How age and race affect the frequency, timing, and content of conversations about race with children

Sullivan, J.; Wilton, L.; Apfelbaum, E.P.

Child Development 93(3): 633-652


ISSN/ISBN: 1467-8624
PMID: 35587879
Accession: 080394047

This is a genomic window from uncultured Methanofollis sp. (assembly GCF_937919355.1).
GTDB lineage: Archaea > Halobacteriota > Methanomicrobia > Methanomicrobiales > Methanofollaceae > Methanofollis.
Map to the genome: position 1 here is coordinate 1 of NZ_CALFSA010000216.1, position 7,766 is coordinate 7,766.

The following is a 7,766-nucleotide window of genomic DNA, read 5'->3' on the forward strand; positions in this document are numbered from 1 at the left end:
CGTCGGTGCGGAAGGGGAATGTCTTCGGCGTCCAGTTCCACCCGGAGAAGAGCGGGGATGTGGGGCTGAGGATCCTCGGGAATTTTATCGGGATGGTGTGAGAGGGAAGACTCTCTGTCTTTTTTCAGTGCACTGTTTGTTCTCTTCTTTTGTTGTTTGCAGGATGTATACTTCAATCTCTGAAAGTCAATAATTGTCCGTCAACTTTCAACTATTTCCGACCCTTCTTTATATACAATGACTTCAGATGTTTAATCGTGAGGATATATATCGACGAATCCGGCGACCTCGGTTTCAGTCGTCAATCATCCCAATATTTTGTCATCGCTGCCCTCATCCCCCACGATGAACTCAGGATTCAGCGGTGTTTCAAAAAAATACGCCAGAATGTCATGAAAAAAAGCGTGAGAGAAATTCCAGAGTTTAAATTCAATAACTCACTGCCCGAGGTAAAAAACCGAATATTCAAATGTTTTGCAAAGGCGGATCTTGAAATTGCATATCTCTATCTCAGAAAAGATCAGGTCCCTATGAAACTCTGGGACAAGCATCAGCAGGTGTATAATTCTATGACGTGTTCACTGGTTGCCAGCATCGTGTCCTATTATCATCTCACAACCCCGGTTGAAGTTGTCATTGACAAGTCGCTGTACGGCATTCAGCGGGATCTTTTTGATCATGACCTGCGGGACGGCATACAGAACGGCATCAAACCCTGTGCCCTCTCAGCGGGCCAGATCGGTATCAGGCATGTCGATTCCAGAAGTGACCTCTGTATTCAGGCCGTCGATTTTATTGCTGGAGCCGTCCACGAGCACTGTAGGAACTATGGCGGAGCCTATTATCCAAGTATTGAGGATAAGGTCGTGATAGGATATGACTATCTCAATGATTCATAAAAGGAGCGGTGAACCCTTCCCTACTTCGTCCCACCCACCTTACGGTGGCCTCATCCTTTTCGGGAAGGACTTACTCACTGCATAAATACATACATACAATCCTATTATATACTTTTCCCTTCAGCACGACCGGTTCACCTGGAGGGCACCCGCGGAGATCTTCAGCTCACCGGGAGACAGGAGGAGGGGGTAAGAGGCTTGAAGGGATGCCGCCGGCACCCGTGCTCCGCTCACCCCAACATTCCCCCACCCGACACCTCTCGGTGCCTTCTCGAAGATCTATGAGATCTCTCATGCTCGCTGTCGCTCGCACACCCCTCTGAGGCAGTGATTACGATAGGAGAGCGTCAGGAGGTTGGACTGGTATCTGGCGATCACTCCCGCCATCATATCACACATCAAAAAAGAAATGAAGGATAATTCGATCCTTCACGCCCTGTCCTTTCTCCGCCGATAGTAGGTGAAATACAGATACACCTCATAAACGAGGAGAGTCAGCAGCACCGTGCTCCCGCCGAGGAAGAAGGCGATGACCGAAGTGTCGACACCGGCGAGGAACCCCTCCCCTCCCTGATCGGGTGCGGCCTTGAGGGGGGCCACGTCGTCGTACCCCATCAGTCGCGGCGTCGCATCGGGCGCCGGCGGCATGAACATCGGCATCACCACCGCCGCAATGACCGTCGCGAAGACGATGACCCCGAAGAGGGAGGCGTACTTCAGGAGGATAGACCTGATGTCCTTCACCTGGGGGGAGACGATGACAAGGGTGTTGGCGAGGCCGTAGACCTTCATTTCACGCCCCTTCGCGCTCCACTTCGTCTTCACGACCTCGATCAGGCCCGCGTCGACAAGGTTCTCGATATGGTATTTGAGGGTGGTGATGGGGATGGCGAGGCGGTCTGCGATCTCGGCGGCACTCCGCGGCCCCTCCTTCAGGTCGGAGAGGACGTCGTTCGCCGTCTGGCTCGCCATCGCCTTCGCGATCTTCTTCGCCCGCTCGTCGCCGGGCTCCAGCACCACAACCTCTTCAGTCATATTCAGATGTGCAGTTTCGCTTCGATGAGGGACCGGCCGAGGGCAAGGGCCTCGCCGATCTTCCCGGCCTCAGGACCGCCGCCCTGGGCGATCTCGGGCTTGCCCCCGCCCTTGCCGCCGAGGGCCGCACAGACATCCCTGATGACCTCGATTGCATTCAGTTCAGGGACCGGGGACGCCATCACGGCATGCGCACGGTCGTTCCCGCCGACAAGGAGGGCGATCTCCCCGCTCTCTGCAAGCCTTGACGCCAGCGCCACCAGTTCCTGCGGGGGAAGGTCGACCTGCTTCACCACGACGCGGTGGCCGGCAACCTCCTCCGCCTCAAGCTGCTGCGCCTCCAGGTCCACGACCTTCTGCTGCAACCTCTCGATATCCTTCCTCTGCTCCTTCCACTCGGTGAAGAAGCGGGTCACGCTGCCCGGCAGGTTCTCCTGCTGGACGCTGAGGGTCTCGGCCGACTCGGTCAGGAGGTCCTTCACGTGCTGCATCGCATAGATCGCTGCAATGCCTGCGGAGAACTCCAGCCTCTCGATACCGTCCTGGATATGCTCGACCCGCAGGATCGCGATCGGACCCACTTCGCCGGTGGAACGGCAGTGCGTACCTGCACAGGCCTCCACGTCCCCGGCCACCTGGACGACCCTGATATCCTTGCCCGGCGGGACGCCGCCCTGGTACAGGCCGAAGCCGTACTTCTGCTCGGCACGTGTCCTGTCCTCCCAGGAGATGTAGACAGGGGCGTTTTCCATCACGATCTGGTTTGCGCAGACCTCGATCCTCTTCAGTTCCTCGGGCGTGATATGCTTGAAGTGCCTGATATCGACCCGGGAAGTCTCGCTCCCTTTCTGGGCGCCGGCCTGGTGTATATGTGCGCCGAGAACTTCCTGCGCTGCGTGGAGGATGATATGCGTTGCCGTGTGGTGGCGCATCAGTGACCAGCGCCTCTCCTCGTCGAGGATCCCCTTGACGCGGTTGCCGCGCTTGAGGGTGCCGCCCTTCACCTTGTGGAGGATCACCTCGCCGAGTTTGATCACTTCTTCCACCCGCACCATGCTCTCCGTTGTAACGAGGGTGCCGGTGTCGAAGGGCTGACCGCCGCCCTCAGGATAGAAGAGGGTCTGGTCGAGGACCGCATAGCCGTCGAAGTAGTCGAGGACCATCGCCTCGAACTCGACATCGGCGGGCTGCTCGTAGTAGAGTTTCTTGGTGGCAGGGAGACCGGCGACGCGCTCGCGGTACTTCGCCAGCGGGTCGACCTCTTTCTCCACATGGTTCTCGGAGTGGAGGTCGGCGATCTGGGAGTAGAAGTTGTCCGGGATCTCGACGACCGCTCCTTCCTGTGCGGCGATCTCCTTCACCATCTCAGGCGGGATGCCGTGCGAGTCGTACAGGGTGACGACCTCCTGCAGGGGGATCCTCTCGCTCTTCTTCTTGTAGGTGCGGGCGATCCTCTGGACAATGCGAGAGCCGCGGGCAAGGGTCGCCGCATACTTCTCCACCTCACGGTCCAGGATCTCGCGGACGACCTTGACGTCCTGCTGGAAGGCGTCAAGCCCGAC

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Anti-racist efforts require talking with children about race. The present work tested the predictors of U.S. adults' (N = 441; 52% female; 32% BIPOC participants; Mage  = 35 years) conversations about race with children across two timepoints in 2019. Approximately 60% of adult participants talked to their children (3-12 years) about race during the preceding week; only 29% talked to other adults about race during the same period. This paper describes the content and predictors of conversations about race, revealing how conversations differ depending on the participant's race, a child's age, and whether the conversation occurs with children or another adult. These data have important implications for theorizing about when, why, and how adults actually talk about race with children and adults.